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Report - cliffe fort, Kent 01/08/08

Discussion in 'Military Sites' started by DarkStar, Aug 18, 2008.

  1. DarkStar

    DarkStar Guest
    Guest

    Cliffe fort was built in the 1860's as a defence against the invasion of London via the Thames estuary. In 1890 a land based torpedo was added and the launching rails can still be seen leading down to the river.
    It was used during the 1940's as an anti-aircraft gun site. It is now owned privately, and the company has a gravel extraction site just outside the fort walls. In the early '80's the fort was closed to the public as a fatal accident happened, it was used as a spot for the local kids to hang around. The Fort is empty now and just being left to rot. The ground floor and the courtyard inside is flooded, thou i'm not sure how deep it is. I have been warned that it very unwise to wade in water. An old family friend who comes from the area
    reports that it has deep shafts that lead to an old underground sections which is now also flooded.

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    After deciding on our best route over, and managing to find our way into the Fort, night had fallen and i lost the light. Didn't get the photos I wanted, guess I'll have to go back. Hope you Guys and Girls enjoy the photos
    as much as I did taking them!
     

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  2. Ordnance

    Ordnance Moderator
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    Also used during WW1 & II in conjunction with the detachment at Coalhouse Fort (East Tilbury, Essex and now a Military Museum) on the opposite bank, controlled "Degausing loop" cables laid on the river bed. These cables indicated the effectivness of the anti-magnetic mine countermeasures. In the occasional event of vessels readings on the pen recorder indicating innsufficient anti-magnetic protection then that vessel would be ordered to the nearest degausing station for rectification.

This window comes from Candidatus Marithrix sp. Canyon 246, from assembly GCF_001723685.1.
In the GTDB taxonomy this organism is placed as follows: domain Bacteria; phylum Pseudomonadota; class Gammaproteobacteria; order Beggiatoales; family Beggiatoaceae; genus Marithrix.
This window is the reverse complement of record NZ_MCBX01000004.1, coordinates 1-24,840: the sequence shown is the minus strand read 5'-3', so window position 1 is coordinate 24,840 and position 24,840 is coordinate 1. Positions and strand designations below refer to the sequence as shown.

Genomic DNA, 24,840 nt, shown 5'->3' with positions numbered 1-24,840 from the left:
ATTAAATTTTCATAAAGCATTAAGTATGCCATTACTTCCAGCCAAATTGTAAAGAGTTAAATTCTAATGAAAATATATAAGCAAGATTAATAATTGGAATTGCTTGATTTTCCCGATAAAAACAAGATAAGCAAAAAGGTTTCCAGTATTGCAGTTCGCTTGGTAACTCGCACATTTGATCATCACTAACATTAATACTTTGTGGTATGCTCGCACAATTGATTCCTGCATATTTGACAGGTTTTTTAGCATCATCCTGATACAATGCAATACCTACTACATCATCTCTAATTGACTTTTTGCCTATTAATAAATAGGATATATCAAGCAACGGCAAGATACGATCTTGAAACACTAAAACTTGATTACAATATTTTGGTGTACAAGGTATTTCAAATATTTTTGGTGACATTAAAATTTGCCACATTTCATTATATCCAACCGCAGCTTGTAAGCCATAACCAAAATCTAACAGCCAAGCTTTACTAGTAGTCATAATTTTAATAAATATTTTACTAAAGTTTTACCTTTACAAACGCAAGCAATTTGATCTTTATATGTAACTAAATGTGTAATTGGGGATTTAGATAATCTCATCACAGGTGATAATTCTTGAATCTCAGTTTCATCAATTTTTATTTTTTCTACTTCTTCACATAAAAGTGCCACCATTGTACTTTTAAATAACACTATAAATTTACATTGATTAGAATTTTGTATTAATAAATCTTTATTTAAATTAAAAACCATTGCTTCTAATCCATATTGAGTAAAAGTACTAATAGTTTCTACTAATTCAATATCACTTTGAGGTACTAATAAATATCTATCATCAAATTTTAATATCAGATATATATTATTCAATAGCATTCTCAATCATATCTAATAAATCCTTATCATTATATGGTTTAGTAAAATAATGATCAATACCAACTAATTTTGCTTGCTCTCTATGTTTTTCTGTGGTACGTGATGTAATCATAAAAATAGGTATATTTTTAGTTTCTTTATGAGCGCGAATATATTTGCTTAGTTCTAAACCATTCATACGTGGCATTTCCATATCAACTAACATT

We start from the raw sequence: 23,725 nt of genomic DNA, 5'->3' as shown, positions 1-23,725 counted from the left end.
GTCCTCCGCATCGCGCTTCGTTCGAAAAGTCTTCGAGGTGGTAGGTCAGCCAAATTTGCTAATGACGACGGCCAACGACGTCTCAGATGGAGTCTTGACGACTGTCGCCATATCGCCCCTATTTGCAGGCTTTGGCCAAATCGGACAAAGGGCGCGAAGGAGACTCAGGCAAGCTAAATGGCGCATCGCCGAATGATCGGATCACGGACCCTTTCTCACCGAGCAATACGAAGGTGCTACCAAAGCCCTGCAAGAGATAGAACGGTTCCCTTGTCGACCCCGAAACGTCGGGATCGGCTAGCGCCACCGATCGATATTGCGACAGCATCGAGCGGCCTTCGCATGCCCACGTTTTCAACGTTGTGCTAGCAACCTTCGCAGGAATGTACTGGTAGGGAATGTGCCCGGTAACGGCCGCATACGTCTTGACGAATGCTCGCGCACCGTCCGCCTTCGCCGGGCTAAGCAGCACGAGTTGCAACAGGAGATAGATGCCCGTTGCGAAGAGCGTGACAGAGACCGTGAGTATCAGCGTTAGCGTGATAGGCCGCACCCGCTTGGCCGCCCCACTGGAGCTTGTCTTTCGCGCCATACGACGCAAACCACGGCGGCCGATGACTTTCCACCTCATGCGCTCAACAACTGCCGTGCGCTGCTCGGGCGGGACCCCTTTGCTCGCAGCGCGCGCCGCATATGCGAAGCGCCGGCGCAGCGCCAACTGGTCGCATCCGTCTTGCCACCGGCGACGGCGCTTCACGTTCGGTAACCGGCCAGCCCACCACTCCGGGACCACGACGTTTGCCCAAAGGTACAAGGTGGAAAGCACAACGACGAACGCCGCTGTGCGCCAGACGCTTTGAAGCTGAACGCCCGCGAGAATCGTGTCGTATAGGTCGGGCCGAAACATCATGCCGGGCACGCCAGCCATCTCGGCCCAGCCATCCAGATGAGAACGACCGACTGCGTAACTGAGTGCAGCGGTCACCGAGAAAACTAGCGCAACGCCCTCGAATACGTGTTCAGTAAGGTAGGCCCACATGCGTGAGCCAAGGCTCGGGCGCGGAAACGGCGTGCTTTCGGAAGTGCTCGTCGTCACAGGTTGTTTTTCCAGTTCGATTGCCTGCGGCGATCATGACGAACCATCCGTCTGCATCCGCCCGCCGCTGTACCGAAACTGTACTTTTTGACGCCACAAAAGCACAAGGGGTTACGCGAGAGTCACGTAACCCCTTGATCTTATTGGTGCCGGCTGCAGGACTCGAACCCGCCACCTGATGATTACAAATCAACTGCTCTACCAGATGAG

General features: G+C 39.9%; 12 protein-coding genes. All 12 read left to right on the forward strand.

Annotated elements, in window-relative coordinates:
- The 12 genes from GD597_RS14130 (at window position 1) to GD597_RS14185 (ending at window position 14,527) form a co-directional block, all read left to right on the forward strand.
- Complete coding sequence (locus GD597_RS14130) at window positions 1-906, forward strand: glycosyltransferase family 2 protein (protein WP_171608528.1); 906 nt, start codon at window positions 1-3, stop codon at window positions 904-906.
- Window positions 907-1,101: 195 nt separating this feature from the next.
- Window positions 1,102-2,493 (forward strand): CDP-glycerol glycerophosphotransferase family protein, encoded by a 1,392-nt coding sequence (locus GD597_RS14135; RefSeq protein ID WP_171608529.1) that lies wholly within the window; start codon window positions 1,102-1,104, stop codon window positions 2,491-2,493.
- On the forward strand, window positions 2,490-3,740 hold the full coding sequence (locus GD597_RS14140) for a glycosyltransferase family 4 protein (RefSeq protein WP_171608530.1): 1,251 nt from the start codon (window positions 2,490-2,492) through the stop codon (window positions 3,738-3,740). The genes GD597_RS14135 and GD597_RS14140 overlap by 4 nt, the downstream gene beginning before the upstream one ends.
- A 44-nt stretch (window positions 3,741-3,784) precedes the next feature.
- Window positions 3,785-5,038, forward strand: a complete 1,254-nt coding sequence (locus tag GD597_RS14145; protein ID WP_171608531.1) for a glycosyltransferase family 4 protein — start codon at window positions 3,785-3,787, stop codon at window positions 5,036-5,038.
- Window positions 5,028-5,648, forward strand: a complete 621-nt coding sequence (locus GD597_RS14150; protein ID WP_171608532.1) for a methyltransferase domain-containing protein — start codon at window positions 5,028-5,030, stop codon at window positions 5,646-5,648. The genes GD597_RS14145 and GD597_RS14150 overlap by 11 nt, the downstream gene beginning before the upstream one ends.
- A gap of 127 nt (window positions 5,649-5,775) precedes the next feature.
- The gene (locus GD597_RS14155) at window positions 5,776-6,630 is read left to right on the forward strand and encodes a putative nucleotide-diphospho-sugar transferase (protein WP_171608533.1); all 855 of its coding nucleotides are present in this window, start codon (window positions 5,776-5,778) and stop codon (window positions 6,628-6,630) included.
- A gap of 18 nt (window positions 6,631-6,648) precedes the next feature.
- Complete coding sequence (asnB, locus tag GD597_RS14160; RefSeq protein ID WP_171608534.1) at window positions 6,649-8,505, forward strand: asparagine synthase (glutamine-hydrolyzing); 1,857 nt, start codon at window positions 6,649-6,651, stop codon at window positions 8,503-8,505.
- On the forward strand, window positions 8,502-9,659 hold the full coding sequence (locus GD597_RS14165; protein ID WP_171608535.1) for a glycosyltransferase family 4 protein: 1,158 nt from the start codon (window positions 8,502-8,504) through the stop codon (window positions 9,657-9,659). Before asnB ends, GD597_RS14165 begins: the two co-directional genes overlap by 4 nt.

Cliffe Fort is very similar to Coalhouse Fort on the opposite bank as they were built about the same time, but modified differently during the 2 World Wars. They do not have any extensive underground bunkers I am aware of due to the fact they are built on marchland and (as seen at Cliffe Fort) very prone to flooding! The Ammuntion Bunkers were built into the aboveground fortifications.

    Cliffe Fort is a Scheduled Ancient Monument, which have statutory protection. A total of four monuments are located on the Hoo Peninsula (Cliffe Fort, Cooling Castle, St. Mary’s Priory and the Coastal Artillery Defences at Grain) A further four sites within the Hoo Peninsula are currently proposed for future scheduling (Cliffe Cement Works A & B, the Curtis’s and Harvey explosives factory, Slough Fort and a decoy pond)

    Note Cliffe Fort is listed as a Scheduled Ancient Monument and not as a Listed Buildings which limits the amount of work that can be done on them, but protects the sites from 'Extensive Development'

    http://www.english-heritage.org.uk/server/show/nav.1369

    The area was the subject of a Planing Enquiry for a proposed airport.
     
    #2 Ordnance, Aug 30, 2008
    Last edited: Aug 30, 2008
  3. oli81

    oli81 Guest
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